It is time we start taking ownership of the Jewish education of our children. It is time we stated: Our Jewish identity is sophisticated, authentic and worthy, too. Our Jewish way is the way of the Biblical prophets, the way of the early Zionists, the way of Israel’s Declaration of Independence. It is a worldview grounded in Jewish thought that sanctifies democracy, equality, justice and peace.
That standing up requires developing and offering an alternative to a narrow-minded, nationalist Judaism. For example, BINA: The Jewish Movement for Social Change now offers an alternative to "Masa Yisraeli," called "Masabacha" - a journey through Israeli society for high-schoolers focussing on pluralism, peoplehood and the social challenges all Israelis face together – both with those who are similar to us as well as those who are different.
I have nothing against Orthodox Judaism. I have no problem with secular students being exposed to the religious nationalist ideology, as one of many approaches to Judaism, Zionism and Israeli political life - just as the secular-humanistic approach should be presented to religious students as well.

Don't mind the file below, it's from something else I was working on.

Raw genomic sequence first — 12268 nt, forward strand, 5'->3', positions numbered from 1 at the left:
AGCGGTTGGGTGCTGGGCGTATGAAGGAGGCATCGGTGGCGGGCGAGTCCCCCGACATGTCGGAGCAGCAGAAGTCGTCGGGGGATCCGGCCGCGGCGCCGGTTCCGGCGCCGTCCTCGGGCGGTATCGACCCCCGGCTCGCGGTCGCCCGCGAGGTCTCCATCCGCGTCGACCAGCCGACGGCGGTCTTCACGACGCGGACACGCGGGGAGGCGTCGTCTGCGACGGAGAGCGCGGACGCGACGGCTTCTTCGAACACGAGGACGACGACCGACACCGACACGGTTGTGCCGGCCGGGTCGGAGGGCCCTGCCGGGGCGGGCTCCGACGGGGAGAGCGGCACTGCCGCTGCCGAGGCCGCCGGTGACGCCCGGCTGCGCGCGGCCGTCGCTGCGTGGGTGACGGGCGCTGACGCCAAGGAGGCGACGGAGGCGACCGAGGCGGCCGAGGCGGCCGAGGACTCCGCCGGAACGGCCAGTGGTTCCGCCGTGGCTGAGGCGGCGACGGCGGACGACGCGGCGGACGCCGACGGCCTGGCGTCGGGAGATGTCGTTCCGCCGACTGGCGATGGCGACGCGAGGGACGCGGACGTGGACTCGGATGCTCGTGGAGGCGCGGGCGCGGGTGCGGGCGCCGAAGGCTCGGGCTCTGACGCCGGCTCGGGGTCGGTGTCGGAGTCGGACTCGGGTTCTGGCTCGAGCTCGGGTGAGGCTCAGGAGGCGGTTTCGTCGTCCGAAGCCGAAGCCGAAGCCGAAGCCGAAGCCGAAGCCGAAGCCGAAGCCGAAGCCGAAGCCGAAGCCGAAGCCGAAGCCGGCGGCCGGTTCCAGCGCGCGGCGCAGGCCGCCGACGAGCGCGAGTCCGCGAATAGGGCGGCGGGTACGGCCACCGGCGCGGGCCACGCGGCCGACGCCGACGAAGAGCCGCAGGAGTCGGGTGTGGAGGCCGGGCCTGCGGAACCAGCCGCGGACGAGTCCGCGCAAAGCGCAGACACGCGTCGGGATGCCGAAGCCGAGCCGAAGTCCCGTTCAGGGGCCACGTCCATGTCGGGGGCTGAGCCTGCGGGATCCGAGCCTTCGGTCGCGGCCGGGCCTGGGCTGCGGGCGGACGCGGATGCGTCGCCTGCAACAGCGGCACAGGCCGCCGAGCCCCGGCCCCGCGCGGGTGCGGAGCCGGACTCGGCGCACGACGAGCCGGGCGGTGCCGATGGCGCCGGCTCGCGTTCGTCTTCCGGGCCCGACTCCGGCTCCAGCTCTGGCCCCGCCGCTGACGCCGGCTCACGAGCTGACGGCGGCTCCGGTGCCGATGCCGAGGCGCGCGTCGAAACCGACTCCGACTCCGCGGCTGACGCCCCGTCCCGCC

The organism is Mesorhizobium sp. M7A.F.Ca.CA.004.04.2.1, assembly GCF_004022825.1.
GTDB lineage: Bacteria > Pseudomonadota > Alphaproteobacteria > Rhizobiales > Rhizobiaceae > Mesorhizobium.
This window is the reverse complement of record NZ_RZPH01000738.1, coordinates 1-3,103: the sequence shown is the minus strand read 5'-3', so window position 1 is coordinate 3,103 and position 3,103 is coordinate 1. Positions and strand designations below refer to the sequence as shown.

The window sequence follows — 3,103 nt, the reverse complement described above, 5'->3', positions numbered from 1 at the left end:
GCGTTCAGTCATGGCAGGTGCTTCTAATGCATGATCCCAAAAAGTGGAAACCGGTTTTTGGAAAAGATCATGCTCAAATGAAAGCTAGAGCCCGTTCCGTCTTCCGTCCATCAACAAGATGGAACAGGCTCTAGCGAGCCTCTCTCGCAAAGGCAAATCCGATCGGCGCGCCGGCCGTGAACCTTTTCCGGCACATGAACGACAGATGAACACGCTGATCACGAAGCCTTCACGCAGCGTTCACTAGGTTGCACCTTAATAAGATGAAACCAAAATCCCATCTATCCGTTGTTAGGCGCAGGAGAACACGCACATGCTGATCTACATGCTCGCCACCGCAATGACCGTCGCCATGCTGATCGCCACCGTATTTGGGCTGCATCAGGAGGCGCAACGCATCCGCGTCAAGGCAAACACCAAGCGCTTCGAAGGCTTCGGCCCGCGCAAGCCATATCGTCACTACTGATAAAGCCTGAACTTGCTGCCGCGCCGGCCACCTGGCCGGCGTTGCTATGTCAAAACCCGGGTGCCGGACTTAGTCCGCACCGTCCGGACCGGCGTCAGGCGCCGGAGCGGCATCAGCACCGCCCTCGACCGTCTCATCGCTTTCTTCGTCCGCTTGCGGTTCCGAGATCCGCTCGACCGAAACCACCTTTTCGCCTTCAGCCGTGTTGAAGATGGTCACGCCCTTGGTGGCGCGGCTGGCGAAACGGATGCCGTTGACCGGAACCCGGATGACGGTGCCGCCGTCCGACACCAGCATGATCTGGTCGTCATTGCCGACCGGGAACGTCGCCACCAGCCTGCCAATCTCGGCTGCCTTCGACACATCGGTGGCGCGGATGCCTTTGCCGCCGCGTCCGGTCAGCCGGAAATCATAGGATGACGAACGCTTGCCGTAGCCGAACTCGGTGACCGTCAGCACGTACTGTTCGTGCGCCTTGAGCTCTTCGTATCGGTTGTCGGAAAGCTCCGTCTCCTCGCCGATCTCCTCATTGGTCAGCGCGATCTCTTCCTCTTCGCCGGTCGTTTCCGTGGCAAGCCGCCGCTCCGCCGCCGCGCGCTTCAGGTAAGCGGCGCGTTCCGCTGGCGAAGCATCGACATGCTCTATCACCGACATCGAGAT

But right-wing nationalist Orthodox Judaism should not be presented as the "default" identity for Israeli students, nor should it be pushed to them as the "right way." Nor, for that matter, should the state religious education system forcefully conflate religious instruction with right-wing politics.
It is time to push back and stand up taller: to declare that being non-Orthodox, or politically left-wing or centrist, does not make us any less Jewish, less Zionist, or any less committed to our Jewish identity, to the future of the State of Israel or the Jewish people.
Right-wing nationalists in Israel fully recognize how valuable it is to direct the education of the next generation of Israelis – from explicit curricula to more stealthy and coercive forms of indoctrination. It is an attempt to capture the hearts and minds of future voters, and to mold Israeli politics and society in their image. It is not too late to demand an end to this form of coercive education.
We should be loud and clear: Patriotism, peoplehood and pride – yes. Religiosity, xenophobia and extreme nationalism – no, not for us, and not for our children.
Noga Brenner Samia is the incoming Executive Director of Hillel Israel. She has served as executive director of KolDor, deputy director of BINA: The Jewish Movement for Social Change and a teacher at the Secular Yeshiva of Tel Aviv. She was ordained by the Rabbanut Yisraelit (Oranim/Hartman) and is the founder of a Jewish renewal community in Tel Mond